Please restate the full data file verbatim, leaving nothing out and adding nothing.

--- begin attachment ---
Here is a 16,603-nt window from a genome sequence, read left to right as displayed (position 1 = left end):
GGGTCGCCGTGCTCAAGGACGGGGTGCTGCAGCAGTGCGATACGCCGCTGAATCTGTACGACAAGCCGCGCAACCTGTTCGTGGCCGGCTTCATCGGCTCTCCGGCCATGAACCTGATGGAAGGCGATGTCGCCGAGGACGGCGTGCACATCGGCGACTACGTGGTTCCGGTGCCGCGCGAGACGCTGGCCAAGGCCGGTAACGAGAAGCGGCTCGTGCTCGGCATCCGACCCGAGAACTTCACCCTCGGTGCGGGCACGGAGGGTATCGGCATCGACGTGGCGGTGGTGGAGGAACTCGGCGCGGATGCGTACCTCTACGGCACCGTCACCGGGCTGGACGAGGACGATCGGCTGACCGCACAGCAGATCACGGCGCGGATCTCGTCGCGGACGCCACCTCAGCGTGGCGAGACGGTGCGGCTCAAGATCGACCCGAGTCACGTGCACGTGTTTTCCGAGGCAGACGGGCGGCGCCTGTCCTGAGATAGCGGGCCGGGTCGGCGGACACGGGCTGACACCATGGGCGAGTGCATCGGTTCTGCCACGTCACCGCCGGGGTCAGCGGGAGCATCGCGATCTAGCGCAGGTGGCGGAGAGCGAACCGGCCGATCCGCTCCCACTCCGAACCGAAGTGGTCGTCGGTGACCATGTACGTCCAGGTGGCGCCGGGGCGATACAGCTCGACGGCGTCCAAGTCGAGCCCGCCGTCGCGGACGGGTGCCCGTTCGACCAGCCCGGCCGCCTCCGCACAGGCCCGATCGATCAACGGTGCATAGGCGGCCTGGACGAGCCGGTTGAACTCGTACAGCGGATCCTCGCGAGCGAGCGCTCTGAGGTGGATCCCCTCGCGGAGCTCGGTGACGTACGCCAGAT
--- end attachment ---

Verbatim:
Here is a 16,603-nt window from a genome sequence, read left to right as displayed (position 1 = left end):
GGGTCGCCGTGCTCAAGGACGGGGTGCTGCAGCAGTGCGATACGCCGCTGAATCTGTACGACAAGCCGCGCAACCTGTTCGTGGCCGGCTTCATCGGCTCTCCGGCCATGAACCTGATGGAAGGCGATGTCGCCGAGGACGGCGTGCACATCGGCGACTACGTGGTTCCGGTGCCGCGCGAGACGCTGGCCAAGGCCGGTAACGAGAAGCGGCTCGTGCTCGGCATCCGACCCGAGAACTTCACCCTCGGTGCGGGCACGGAGGGTATCGGCATCGACGTGGCGGTGGTGGAGGAACTCGGCGCGGATGCGTACCTCTACGGCACCGTCACCGGGCTGGACGAGGACGATCGGCTGACCGCACAGCAGATCACGGCGCGGATCTCGTCGCGGACGCCACCTCAGCGTGGCGAGACGGTGCGGCTCAAGATCGACCCGAGTCACGTGCACGTGTTTTCCGAGGCAGACGGGCGGCGCCTGTCCTGAGATAGCGGGCCGGGTCGGCGGACACGGGCTGACACCATGGGCGAGTGCATCGGTTCTGCCACGTCACCGCCGGGGTCAGCGGGAGCATCGCGATCTAGCGCAGGTGGCGGAGAGCGAACCGGCCGATCCGCTCCCACTCCGAACCGAAGTGGTCGTCGGTGACCATGTACGTCCAGGTGGCGCCGGGGCGATACAGCTCGACGGCGTCCAAGTCGAGCCCGCCGTCGCGGACGGGTGCCCGTTCGACCAGCCCGGCCGCCTCCGCACAGGCCCGATCGATCAACGGTGCATAGGCGGCCTGGACGAGCCGGTTGAACTCGTACAGCGGATCCTCGCGAGCGAGCGCTCTGAGGTGGATCCCCTCGCGGAGCTCGGTGACGTACGCCAGAT